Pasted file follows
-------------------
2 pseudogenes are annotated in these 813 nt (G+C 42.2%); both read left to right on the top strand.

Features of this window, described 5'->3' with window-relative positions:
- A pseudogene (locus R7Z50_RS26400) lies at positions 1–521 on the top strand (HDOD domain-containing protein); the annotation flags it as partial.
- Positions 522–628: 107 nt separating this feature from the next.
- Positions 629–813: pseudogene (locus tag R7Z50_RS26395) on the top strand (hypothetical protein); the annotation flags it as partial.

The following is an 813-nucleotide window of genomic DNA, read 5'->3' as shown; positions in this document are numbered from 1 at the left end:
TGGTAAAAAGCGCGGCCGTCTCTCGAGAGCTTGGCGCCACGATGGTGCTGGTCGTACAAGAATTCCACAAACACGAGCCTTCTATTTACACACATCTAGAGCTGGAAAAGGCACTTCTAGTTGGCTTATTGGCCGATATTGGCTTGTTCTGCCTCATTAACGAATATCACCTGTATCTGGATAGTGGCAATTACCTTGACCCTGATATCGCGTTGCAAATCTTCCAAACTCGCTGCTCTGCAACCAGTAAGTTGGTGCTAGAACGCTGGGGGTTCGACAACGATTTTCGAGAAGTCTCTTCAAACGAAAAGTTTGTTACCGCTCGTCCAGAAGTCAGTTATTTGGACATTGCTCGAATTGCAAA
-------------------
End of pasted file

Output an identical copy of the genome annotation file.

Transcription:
2 pseudogenes are annotated in these 813 nt (G+C 42.2%); both read left to right on the top strand.

Features of this window, described 5'->3' with window-relative positions:
- A pseudogene (locus R7Z50_RS26400) lies at positions 1–521 on the top strand (HDOD domain-containing protein); the annotation flags it as partial.
- Positions 522–628: 107 nt separating this feature from the next.
- Positions 629–813: pseudogene (locus tag R7Z50_RS26395) on the top strand (hypothetical protein); the annotation flags it as partial.

The following is an 813-nucleotide window of genomic DNA, read 5'->3' as shown; positions in this document are numbered from 1 at the left end:
TGGTAAAAAGCGCGGCCGTCTCTCGAGAGCTTGGCGCCACGATGGTGCTGGTCGTACAAGAATTCCACAAACACGAGCCTTCTATTTACACACATCTAGAGCTGGAAAAGGCACTTCTAGTTGGCTTATTGGCCGATATTGGCTTGTTCTGCCTCATTAACGAATATCACCTGTATCTGGATAGTGGCAATTACCTTGACCCTGATATCGCGTTGCAAATCTTCCAAACTCGCTGCTCTGCAACCAGTAAGTTGGTGCTAGAACGCTGGGGGTTCGACAACGATTTTCGAGAAGTCTCTTCAAACGAAAAGTTTGTTACCGCTCGTCCAGAAGTCAGTTATTTGGACATTGCTCGAATTGCAAA